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[ink] pen rotation axis has undefined origin

From: Al Gilman <Alfred.S.Gilman@IEEE.org>
Date: Mon, 18 Dec 2006 21:07:51 -0500
Message-Id: <p06110429c1ace50ff33e@[]>
To: www-multimodal@w3.org


Your solid geometry was doing fine in defining the pen attitude coordinates
until you came to pen rotation.

Figure 3b shows the Rotation of the pen along its longitudinal axis.

There needs to be a definition of what the orientation of the pen is
when this coordinate is zero; the origin of the angular measure that
gets reported.

One possible definition is as follows:

The departure of a reference mark or meridian on the pen barrel from
the nominal 'up' direction which may be constructed by a ray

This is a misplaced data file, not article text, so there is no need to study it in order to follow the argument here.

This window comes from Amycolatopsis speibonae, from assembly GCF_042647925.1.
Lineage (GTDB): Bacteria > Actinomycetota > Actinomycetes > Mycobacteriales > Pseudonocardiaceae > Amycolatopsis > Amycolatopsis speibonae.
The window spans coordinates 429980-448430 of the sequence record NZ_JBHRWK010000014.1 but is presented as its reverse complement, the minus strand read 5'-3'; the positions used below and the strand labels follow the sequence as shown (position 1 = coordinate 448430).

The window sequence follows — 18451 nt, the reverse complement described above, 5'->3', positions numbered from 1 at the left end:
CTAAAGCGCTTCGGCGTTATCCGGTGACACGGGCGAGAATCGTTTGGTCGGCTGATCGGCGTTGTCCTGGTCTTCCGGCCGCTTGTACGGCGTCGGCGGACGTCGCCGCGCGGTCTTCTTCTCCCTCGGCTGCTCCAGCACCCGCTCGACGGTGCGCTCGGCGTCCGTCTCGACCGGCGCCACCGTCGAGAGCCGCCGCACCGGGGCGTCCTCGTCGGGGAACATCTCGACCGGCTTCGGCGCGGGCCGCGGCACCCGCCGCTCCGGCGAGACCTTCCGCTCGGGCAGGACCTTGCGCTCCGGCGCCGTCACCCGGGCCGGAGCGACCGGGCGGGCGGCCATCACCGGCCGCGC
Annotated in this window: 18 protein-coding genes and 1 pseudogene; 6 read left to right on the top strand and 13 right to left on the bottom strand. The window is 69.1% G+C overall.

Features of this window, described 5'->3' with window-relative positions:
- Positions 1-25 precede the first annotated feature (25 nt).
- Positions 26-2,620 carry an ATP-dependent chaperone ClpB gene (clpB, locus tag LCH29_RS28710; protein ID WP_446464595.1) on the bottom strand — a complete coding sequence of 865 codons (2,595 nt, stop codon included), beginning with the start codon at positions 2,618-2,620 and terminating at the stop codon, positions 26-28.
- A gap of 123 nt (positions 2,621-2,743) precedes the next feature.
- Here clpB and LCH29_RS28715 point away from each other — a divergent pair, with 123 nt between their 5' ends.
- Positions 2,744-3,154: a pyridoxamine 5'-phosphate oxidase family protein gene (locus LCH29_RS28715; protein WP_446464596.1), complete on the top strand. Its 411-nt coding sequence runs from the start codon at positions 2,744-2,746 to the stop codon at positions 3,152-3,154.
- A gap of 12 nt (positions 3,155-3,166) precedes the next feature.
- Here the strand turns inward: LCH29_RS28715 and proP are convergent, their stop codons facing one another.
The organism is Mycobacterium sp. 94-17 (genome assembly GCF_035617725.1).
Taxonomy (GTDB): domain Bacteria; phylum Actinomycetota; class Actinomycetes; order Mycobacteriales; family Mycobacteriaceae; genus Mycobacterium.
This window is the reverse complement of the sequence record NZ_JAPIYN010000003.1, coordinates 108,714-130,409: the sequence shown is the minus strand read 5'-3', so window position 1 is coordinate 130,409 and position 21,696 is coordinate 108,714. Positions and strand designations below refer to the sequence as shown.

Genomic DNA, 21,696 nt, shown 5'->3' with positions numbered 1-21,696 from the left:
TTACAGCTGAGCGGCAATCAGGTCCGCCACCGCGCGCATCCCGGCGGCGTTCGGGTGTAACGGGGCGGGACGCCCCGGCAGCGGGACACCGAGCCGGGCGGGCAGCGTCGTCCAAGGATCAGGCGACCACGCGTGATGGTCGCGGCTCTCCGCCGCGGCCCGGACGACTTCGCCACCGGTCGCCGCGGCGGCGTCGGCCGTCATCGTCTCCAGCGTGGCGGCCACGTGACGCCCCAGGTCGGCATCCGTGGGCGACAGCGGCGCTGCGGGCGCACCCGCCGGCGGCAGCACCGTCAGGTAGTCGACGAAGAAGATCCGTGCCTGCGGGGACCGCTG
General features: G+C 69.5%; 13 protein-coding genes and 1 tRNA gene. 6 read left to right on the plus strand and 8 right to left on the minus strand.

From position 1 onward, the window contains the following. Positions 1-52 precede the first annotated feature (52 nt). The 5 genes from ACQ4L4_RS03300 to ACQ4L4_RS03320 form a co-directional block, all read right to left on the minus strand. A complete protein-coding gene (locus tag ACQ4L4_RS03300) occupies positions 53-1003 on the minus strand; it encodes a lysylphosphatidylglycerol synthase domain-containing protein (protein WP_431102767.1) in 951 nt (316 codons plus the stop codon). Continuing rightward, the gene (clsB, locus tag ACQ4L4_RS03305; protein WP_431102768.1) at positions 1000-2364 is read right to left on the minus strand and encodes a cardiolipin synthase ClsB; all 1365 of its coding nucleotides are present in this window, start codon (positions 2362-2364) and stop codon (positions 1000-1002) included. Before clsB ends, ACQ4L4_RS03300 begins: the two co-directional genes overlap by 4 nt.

perpendicular to the pen barrel (somewhere not at the tip) and
intersecting a pure-Z ray arising from the tip. This angle is
measured in a clockwise direction when viewing the pen barrel from
tail to tip, in degrees.

This definition would relate well to the force distribution across
the two sides of a fountain pen nib.

A different way to identify the nominal 'up' direction would be the
plane passing through the pen barrel and a pure-Y ray passing through
the tip. Here the 'up' direction is a direction that has negative
correlation with the Y axis, which normally flows down.

This definition would relate well to the use of an x-acto art knife,
indictating the user's intent as to whether the next bit of the trace
should be increasing or decreasing in X coordinate.

Each of these example definitions is just a quick blurt; you can say
it more simply but you have to say something more than you have said.

Received on Tuesday, 19 December 2006 02:08:49 UTC

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